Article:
Subsidiarity and Federalism
With the advent of forms of media that allow for the nearly instant transmission of information from one end of the country, and the world, to another, our cultural narratives have become increasingly more nationalized and globalized as history progresses. The old adage “all politics are local” becomes more dated by the day. And that’s not necessarily a bad thing. It’s possible to learn about human rights abuses happening half-way across the world and vote accordingly. It’s possible to receive real time updates about a natural disaster halfway across the country that put your family members in harm’s way. With that being said, there are not enough people appreciating what we are losing and what was already lost. With conversations so national and global, if we aren’t careful, we could begin to lose track of the very substantial impact that local, state, and regional narratives have upon the reality of everyday American life.
The importance of political engagement being rooted in the local life of the populace is in no way incidental to the American political structure. In fact, it’s one of its defining features at all levels. Take Congress for example. In light of our political discourse, we sometimes examine Congress in a disembodied way with Senators and Representatives completely detached from the constituencies that they supposedly represent. Through the lens of our national narratives, characters like Nancy Pelosi, Mitch McConnell, Joe Manchin, and Kevin McCarthy are simply Washington-centric antagonists in a very narrow political drama over national policies. In all reality, their purpose is to be iconographic, channeling of the interests of whatever region or state that they’ve come from. Through this lens, even federal issues are about state and regional narratives.
Even more fundamental, however, is state and local governments themselves. In any given state there are hundreds of representatives that may represent a few cities or counties in the state legislature. Depending on population, representatives may even have districts so compact that they only cover a few neighborhoods. State senators often cover slightly larger swaths, but often no more than a few counties as well. Underneath the state legislature are county governments and city governments, which are even closer to the people. As people strive to participate in our national processes and create a government more responsive to the lived reality of Americans, there is no doubt that the local and state level offers many more political opportunities for significant change than the federal level.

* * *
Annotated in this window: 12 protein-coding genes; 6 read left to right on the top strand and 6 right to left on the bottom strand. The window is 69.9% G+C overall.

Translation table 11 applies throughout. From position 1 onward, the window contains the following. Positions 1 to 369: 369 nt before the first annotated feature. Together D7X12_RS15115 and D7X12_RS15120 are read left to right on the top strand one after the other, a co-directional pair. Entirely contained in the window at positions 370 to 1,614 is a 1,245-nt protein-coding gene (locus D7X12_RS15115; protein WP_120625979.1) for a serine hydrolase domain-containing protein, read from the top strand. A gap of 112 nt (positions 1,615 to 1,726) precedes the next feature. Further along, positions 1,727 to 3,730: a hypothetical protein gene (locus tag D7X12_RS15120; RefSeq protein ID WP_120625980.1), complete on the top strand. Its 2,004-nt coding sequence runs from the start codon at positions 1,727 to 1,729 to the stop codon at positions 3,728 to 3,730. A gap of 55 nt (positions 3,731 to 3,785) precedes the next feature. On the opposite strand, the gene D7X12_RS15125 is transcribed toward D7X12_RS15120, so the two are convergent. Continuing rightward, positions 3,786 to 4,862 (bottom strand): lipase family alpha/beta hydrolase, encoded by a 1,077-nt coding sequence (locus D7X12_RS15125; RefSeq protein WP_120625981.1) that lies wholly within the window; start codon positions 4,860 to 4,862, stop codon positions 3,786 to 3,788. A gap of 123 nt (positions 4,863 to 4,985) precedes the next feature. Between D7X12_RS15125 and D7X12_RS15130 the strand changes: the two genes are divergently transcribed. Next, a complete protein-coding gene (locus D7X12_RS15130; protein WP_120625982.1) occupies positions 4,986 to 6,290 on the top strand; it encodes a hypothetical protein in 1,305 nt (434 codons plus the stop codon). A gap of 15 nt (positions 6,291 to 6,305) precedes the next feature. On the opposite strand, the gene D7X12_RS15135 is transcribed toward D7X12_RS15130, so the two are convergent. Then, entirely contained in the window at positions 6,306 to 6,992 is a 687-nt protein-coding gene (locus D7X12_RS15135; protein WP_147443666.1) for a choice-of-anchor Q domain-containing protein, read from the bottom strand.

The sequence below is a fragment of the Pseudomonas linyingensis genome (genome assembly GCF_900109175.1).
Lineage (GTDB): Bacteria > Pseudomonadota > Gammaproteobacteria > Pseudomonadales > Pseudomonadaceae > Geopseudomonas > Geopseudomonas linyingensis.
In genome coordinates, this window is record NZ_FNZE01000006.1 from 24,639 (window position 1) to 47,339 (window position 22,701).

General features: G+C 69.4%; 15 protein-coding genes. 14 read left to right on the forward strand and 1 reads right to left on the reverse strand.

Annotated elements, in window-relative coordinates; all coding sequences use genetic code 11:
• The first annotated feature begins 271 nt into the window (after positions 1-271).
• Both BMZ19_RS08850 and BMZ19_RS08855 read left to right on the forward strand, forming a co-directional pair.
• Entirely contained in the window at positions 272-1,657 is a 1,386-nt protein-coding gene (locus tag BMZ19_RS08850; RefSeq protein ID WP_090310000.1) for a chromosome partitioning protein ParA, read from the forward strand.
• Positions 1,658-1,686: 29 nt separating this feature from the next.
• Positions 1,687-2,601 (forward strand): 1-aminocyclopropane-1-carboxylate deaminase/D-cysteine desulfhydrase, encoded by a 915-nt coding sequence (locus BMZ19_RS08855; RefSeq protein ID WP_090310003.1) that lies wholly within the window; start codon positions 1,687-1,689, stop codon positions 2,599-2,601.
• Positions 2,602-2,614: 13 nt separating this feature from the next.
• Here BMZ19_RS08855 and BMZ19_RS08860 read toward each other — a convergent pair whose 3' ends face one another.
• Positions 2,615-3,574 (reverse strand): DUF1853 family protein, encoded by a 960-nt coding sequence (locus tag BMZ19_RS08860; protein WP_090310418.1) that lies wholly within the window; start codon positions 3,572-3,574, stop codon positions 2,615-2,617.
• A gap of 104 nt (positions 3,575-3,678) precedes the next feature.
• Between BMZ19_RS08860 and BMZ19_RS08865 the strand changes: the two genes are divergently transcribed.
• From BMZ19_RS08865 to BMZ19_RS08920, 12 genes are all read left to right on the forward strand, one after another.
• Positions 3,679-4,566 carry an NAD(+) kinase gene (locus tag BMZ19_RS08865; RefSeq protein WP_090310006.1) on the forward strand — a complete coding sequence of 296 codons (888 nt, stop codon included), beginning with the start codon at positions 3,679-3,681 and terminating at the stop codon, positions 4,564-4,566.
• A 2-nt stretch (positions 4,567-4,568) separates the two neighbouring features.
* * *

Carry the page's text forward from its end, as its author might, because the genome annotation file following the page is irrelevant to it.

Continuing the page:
Local and state officials are also more bound to the local and regional narratives of constituents due to the lower level of voter turnout, which strengthens the power of the single vote than in federally aimed elections. A single, locally engaged neighborhood of voters could unseat a mayor, county councilperson, or state senator with relative ease in a non-presidential election year.
Even though the federal government has much more expansive financial and technological capabilities than states and localities, there are also many more Constitutional boundaries set for the federal level than there are for the state and local levels. The 10th Amendment to the Constitution essentially grants all powers that are not explicitly listed in the Constitution to the states, setting explicit limits to federal powers while leaving vast room for states to be “laboratories of democracy,” a phrase famously coined by U.S. Supreme Court Justice Louis Brandeis to describe the capacity of states to create solutions that the federal government could not.
These political and technical realities give expression to an important moral and philosophical reality that people closest to a problem tend to know how to deal with a problem in the best way. Proximity provides a vantage point by which to understand nuances and externalities. Empowering individuals to have representation near to the people also increases self-determination and community agency. With national legacy media continuing to maintain a strong hold on social media networks, it is up to citizens to actively uncover what’s happening in state, regional, and local governments in order to ensure that the voices of families, cities, counties, and states are being accurately heard – not drowned out by broad national and global trends.